Are you ready to improve the acoustics of your home theater? We receive countless inquiries about home theater treatment each day, and the most commonly asked question is where acoustic panels should be applied to most effectively improve the sound quality in the theater. Today, I am going to take you step-by-step on finding reflection points and how you can use this as a guide for perfect panel placement.

First, we need to discuss what reflection points are. The primary reflection points are the points throughout your theater at which sound is initially reflecting. In other words, it’s the first surface that sound comes in contact with after leaving your speakers. Primary reflection points are important to find as these are the most effective treatment points throughout your home theater.

 

 

 

Home Theater Reflection Points

Now picture this: you just finished your home theater set up! You spent hours shopping for the right speakers, the most comfortable couch, and the best screen or projector. You throw in your favorite movie and notice something: you forgot to take the room acoustics into consideration! Fear not! That echo you’re noticing can be treated by adding acoustic panels to your theater!

To find the reflection points, you will need the following:

      • A home theater

      • A handheld mirror

      • Sticky notes

      • A patient friend


1. First, set up the room as if it were finished. Speakers and seating in your space should be placed in their final

home Theaterslocations. Moving any of these elements will change the primary reflection points of sound throughout your space.

I recommend leaving the walls mostly bare (aside from any speakers). This will make the process of marking and finding reflection points much easier.

Once the walls are bare and the speakers are in their final position, it’s time to start listening. Carefully examine where the sound is coming from in the theater.

2. Second, have your friend hold the handheld mirror parallel to the wall surface. Face the screen in your theater, and move the mirror around the walls until you can see any speakers reflected in the mirror. Be sure not to move your head or tilt the mirror throughout this process, as this will alter the reflection points. Mark these points with a sticky note. These are the primary reflection points.

Reflection Points

Each speaker in your space should have 6 reflection points (one on each of 4 walls, one on the ceiling, and one on the floor). For a 5-speaker system, there should be 30 reflection points. Some of these points may not be treatable. This would include points that are blocked by open hallways, furniture, or other objects. This is not an issue. While treating primary reflection points is important, treating every reflection point is not necessary to improve the sound quality in your theater.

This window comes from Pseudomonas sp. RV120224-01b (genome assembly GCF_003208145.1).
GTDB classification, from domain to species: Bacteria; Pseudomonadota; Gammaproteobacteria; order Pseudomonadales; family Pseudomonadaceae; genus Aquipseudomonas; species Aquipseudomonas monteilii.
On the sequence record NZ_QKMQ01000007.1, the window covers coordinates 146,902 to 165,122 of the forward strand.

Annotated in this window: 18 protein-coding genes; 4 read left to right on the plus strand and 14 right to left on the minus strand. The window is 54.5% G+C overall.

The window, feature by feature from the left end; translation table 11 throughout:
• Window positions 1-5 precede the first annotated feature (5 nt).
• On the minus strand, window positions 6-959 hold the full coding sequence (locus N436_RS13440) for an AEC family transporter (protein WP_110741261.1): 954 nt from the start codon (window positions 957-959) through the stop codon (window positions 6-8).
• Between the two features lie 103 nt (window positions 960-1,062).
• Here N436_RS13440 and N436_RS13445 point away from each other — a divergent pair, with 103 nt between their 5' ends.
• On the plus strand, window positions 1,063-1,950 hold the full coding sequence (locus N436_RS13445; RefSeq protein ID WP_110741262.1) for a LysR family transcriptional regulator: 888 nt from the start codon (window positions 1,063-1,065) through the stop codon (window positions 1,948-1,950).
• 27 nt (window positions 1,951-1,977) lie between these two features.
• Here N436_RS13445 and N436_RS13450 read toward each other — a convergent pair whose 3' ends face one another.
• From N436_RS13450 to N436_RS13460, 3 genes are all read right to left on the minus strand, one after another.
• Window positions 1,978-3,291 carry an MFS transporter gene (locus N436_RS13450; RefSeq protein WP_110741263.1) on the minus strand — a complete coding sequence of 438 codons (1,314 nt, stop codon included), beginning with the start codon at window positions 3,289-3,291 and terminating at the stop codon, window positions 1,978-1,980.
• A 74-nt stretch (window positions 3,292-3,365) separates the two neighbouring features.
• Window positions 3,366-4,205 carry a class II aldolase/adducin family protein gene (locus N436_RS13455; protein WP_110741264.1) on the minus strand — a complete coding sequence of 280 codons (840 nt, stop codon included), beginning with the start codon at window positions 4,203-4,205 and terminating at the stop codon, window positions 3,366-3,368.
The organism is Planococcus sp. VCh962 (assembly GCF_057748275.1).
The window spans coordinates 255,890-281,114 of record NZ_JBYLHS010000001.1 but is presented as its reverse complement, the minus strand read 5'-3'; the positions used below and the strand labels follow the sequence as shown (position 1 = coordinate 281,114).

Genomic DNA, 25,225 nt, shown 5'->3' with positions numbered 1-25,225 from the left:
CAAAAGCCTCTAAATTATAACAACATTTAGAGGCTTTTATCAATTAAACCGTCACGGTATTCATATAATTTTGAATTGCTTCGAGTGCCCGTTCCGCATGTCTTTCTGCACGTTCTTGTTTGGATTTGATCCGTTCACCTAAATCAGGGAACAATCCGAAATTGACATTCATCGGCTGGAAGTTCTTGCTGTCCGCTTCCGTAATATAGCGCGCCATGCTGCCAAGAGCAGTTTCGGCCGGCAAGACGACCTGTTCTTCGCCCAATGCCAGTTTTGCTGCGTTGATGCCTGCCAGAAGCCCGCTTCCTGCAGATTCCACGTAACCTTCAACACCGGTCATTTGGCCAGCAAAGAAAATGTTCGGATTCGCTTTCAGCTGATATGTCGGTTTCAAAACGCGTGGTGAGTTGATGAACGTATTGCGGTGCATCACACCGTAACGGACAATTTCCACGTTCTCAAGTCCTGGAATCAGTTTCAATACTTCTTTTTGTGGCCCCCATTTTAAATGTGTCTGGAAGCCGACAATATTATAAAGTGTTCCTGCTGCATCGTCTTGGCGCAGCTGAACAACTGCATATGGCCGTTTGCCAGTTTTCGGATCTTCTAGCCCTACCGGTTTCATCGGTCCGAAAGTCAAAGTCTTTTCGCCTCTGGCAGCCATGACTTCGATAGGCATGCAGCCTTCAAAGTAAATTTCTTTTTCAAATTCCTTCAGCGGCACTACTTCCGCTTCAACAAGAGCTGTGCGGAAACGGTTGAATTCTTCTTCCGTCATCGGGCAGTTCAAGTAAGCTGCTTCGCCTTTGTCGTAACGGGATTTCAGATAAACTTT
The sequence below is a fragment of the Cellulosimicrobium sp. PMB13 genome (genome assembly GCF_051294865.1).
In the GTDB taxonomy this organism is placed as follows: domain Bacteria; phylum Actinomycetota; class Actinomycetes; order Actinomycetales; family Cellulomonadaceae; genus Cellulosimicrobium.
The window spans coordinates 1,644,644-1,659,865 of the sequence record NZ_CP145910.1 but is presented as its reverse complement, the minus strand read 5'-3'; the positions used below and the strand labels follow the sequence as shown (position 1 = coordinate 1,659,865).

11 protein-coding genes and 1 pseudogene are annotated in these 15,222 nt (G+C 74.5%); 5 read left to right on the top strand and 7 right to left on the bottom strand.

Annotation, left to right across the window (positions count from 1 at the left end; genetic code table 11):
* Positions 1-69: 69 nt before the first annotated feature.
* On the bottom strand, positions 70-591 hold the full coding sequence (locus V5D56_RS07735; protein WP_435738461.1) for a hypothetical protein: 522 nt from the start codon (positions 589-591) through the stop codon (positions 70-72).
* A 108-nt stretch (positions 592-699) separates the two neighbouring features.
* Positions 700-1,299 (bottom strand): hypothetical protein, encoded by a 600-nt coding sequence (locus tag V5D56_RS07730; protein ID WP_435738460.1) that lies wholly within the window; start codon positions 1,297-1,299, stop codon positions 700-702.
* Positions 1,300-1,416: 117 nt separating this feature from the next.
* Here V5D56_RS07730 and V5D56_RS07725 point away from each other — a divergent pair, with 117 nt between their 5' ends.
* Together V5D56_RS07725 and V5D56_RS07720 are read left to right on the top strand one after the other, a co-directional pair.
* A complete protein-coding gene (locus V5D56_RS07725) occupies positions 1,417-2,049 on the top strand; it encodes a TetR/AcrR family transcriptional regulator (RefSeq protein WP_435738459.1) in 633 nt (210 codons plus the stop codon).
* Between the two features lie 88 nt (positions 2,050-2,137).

3. Once you have the reflection points marked, you can begin adding absorption.                 

For reflection points on the floor, consider adding a rug. If the theater is carpeted, treating the floor should not be necessary. For any windows, consider adding curtains or drapes.

To treat any reflection points on the ceiling, consider flush-mounting Acoustic Tiles to the ceiling surface, or suspending Acoustic Clouds from the ceiling.

Acoustic Panels in Home Theater

            Ceiling Acoustics                                                  

4. Finally, for the reflection points on the walls, consider adding Acoustic Panels. With a variety of sizes, colors, and styles to choose from, Audimute Acoustic Panels are an excellent option to consider for any home theater application.

For more advice on creating the perfect home theater, please don’t hesitate to contact one of our Acoustic Specialists!

Quick Tips for Setting Up a Drum Room

Drum room set up

 

 

 

November is International Drum Month. That means that now is the perfect time to set up your home drum room! When setting up your drum room, make sure to keep in mind the acoustics of your space. This will help to keep your neighbors (and the cops) away, while also ensuring that the space sounds great.

 

 

Follow these helpful tips to help improve the acoustics of your drum room for yourself and your neighbors.

 

1)    Consider drum kit location                                                                                                  Drum kit location

 

Where you place the kit can have an impact on the sound in your drum room. For the best results, I would recommend placing the kit in the corner of your room, facing out towards the room. Keep the kit away from any shared walls. This will help to push sound into the room, instead of directly at any walls, and will help with the process of enclosing the kit, which brings us to the next tip…

 

2)    Enclose the kit (to the best of your ability)

Enclosed drum room

 

 

 

Enclosing the kit can help to create a barrier around the drums. This will help to weaken the sound before it has a chance to reach the walls of your drum space. This can be accomplished using our Absorption Sheets. Placing Absorption Sheets behind the kit (one on each wall) will reduce the amount of sound reflecting off the walls. Hanging Sheets in front of the kit will help to effectively enclose the kit, creating a “room-within-a-room” with Absorption Sheets.

 

 

 

 

 

 

 

 

3) Treat any windows

 

Windows are a common point of weakness in most structures. Adding mass and density to any windows can help to reduce the amount of sound traveling through them. Creating a plug for the window using a heavy, rigid board is one option to consider. Isole® can be another great option to consider. The Peacemaker® inside of the Isolé is designed to help block the amount of sound capable of escaping through a window.

 

4)    Don’t forget about doors

 

It’s important to treat any doors to your drum room. Anywhere air can travel, sound can also travel. Because of this, sealing off the door to your room will help to reduce the amount of sound capable of escaping your space. Isolé can also be a great option for door treatment, helping to provide mass and density to the door to your drum room.